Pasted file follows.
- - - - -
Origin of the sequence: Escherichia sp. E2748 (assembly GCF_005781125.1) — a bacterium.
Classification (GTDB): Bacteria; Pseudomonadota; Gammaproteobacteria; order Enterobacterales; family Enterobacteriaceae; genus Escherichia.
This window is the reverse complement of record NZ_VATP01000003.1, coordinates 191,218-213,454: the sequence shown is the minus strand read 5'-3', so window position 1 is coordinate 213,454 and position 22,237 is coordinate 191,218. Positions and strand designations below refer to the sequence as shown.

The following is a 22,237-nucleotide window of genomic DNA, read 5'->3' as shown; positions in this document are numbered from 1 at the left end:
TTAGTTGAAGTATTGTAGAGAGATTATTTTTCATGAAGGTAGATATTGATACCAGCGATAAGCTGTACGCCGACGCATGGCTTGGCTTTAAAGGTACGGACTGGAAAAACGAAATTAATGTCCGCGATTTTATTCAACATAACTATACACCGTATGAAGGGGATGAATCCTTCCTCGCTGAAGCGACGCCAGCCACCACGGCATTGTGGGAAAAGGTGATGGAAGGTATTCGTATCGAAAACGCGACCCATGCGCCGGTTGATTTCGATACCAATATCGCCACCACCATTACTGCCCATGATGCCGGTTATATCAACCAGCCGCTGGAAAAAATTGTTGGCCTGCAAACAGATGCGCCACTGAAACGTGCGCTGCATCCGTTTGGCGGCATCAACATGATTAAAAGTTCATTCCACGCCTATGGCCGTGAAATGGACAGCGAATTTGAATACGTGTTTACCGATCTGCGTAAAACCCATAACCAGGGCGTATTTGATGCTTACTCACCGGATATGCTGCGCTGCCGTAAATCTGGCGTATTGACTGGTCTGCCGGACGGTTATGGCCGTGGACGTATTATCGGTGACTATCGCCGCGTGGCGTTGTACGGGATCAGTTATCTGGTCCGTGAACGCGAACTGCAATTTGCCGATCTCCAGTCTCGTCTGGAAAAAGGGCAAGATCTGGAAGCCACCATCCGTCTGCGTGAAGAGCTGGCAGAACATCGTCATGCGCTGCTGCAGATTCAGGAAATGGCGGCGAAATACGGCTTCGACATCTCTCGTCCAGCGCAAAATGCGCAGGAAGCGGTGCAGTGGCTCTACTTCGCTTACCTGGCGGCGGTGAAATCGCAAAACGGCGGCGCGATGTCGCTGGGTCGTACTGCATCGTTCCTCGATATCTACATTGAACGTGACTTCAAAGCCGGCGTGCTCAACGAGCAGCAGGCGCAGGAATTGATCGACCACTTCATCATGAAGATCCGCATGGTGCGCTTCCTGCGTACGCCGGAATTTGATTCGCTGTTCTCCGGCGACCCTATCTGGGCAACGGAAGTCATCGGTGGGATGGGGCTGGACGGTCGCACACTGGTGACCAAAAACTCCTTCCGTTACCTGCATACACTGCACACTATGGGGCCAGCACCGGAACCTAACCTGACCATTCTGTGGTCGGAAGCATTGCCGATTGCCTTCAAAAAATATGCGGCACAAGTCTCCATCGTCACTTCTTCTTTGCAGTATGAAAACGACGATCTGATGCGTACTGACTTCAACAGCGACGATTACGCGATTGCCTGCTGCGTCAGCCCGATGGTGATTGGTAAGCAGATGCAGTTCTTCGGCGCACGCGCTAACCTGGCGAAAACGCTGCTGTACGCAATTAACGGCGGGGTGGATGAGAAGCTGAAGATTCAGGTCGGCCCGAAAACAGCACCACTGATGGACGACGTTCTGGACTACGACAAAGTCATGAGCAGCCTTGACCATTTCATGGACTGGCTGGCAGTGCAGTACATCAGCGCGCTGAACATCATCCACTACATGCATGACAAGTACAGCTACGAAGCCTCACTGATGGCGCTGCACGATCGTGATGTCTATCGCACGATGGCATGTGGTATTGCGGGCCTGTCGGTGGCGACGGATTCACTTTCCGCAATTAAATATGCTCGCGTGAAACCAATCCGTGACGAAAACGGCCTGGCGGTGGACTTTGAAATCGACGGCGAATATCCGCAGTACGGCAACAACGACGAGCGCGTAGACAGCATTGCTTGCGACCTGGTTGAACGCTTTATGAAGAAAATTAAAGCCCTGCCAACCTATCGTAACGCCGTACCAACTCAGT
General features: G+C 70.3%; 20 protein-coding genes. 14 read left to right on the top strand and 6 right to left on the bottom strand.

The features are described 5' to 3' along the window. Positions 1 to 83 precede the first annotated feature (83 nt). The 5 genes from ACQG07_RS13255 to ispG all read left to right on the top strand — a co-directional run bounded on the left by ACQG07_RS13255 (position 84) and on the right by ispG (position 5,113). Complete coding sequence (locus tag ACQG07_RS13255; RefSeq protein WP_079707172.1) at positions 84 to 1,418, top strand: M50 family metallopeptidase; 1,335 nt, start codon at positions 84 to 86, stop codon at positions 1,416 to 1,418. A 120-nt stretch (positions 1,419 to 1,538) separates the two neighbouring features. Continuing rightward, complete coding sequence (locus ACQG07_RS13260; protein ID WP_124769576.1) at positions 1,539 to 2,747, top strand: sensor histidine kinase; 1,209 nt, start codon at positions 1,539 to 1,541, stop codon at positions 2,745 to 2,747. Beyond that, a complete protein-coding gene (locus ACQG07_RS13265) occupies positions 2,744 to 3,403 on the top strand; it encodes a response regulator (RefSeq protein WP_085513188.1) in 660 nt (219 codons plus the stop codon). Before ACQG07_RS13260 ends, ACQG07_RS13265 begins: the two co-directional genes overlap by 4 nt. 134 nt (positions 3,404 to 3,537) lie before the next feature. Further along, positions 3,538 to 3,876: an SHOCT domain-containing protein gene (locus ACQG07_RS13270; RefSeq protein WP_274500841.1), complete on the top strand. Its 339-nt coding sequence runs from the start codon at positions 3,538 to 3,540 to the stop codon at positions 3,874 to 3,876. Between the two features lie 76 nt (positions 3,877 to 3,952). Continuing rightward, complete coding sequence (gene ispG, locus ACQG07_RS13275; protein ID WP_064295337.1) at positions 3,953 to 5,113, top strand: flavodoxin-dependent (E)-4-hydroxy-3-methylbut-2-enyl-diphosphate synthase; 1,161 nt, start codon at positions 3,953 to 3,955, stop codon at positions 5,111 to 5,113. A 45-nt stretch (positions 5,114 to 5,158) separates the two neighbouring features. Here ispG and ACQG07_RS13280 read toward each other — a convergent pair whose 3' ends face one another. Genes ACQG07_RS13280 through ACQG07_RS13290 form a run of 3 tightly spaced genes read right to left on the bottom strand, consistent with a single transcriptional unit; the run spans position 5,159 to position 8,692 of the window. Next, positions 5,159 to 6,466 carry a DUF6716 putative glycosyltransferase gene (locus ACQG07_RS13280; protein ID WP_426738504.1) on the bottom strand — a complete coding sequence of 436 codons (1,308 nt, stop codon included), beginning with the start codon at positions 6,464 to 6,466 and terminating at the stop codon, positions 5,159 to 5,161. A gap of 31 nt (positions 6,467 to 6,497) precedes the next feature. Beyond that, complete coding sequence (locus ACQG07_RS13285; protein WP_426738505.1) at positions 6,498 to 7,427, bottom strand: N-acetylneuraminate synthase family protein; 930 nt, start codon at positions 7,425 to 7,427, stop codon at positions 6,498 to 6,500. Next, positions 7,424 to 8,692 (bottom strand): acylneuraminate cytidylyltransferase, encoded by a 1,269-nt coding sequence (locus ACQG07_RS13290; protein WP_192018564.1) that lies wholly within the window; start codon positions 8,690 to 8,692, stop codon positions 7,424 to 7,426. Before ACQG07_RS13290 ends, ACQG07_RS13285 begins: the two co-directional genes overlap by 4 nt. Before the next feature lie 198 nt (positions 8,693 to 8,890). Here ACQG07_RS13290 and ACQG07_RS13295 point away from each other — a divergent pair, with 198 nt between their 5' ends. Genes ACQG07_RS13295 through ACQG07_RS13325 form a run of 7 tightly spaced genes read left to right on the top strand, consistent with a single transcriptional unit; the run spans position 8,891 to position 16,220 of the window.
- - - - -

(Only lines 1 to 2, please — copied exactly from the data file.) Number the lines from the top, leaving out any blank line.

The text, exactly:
Origin of the sequence: Escherichia sp. E2748 (assembly GCF_005781125.1) — a bacterium.
Classification (GTDB): Bacteria; Pseudomonadota; Gammaproteobacteria; order Enterobacterales; family Enterobacteriaceae; genus Escherichia.